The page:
Failure and rejection are nothing new to academics. We are constantly pushed to re-assess our research and our teaching to determine what did not work and how we might change our approach to do better the next time. But it’s easy to forget this, in part because of the value that our meritocratic society places on success and the shame often associated with failure. “Failure is not an option” is a phrase that should be taken figuratively as a motivator, not literally as a deterrent. Yet many, in academia and beyond, see failure as a deterring force.
This is part of the reason why I was glad to see so many colleagues sharing this article from last week’s Washington Post. Ignore for a moment the headline, which was likely written to get clicks and not by the author, and its Schadenfreude-laced implication that it “feels good” to read about a successful person’s failures. And while there are huge problems with this sort of article specifically because, as a tenure-track professor at a school like Princeton the author is more secure in airing his failures than would be an adjunct professor scratching to get by, that is not the subject of this post.
The real value in this article, I believe, is that it reminds us that failure is an integral part of the academic process. We are asked to “revise and resubmit” our articles for peer-reviewed journals, we apply for dozens of grants, we apply for dozens of jobs when on the job market. If we’re lucky, we get one of those grants, one of those jobs, that article eventually gets accepted and published. But it’s only through the sometimes painful act of failing that we make our writing better, that our grant proposals become clearer, that we get better at interviewing and writing cover letters.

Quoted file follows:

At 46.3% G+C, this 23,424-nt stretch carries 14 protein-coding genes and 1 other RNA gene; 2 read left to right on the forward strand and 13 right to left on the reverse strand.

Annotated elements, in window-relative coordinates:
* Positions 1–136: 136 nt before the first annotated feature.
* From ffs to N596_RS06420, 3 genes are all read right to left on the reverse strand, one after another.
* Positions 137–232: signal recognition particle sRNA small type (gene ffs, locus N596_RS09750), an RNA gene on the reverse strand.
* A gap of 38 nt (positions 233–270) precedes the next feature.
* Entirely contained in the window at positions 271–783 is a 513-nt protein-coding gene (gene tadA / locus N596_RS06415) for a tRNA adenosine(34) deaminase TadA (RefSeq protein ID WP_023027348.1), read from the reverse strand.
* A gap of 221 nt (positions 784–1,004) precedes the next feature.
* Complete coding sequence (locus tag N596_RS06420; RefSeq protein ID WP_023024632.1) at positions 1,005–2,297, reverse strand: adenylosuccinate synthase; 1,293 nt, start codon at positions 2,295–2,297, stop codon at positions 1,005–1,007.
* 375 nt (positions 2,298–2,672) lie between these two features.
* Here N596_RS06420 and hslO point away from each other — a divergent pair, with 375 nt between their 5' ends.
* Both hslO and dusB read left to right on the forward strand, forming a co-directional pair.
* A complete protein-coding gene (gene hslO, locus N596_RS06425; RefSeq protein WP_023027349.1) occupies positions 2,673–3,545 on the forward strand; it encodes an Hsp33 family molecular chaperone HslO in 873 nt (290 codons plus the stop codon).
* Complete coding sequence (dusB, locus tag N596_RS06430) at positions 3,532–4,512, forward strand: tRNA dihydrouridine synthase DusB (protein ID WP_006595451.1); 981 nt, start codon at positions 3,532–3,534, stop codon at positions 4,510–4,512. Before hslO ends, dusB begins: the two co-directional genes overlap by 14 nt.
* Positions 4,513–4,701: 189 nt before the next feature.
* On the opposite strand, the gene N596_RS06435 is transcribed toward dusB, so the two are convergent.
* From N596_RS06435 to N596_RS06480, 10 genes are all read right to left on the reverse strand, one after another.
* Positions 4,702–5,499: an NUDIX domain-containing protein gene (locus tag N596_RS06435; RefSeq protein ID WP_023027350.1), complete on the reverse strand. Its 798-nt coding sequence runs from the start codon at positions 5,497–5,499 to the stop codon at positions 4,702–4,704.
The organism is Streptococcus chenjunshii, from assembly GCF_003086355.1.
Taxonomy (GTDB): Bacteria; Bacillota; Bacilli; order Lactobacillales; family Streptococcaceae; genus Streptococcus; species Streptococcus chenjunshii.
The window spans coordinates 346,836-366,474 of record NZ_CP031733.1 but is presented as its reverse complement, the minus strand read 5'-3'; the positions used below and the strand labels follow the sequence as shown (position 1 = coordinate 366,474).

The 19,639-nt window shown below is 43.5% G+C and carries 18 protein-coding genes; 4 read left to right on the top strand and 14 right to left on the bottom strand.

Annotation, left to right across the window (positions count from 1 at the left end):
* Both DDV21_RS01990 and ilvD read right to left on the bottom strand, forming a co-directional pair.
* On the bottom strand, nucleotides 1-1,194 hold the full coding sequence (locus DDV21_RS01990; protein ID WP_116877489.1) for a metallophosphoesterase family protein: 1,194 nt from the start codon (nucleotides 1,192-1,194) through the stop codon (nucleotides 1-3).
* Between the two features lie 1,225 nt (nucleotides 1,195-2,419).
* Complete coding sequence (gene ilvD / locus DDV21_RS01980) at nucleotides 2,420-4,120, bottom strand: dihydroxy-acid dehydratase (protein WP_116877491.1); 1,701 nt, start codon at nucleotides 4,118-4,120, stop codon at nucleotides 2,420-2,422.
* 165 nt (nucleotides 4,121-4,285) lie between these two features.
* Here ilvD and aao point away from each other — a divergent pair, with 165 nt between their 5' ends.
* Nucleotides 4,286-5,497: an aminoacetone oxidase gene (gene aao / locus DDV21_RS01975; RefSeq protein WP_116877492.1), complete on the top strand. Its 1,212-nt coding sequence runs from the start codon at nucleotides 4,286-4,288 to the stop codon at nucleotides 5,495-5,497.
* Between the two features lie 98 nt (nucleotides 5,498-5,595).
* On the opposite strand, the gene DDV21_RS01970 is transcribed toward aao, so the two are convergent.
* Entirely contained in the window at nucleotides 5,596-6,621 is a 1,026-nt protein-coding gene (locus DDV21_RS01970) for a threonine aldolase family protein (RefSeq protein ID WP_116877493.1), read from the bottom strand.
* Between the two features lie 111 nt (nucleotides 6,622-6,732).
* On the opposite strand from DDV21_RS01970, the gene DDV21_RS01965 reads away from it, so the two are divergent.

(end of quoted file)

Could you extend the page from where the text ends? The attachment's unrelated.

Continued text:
Which brings me to teaching. At WAC, we encourage faculty to scaffold their assignments, to make assignment prompts clear, to institute peer review, to assign more low-stakes writing, to comment less but with more thought on papers, to integrate active learning activities into the classroom. But what happens when the students’ work doesn’t improve? What happens when we have all these new structures in place but students fail to listen, to pay attention, to turn in those low-stakes assignments? What then?
In short, what do we do when our WAC pedagogy fails?
Recently, I heard an NPR story about grit, the buzzwordy idea that passion and perseverance are needed to attain your goals. Passion does not just mean excitement, it means “continuing engagement with a pursuit.” And perseverance, of course, means sticking with it, even when met with initial failure.
So be passionate about writing pedagogy. We know that it works, we have the research to support this. As teachers, we should continue to think about and foster the writing tools that we have developed. We should understand that the more we try to refine our assignments, the better off our students will be, and the better their writing will be (which, in turn, will make our lives easier come grading time). We should engage with the literature out there: find out if your field has a pedagogy journal (most do, either in print or online), and peruse journals on writing pedagogy such as College Composition and Communication or the WAC Journal.
And persevere. As the end of the semester approaches, consider doing some free-writing yourself about the effectiveness of your assignments this semester. What had the best results? What had the worst results? Why do you think you got the results that you did? Moving forward, tweak your assignments. See the places where your students got tripped up and try to address them at the root of the problem — in the assignment itself, in the structure of the syllabus. Did peer review fail? Perhaps it is an issue with the structure of the peer review, rather than the process itself. Did students fail to hand in scaffolded segments of an assignment on time? Consider incentivizing the work in a different way, or framing the importance of these assignments differently.
To borrow another motivational phrase from the world of sports, “never give up.” Don’t be afraid to fail, embrace it, and use it to improve and ultimately succeed.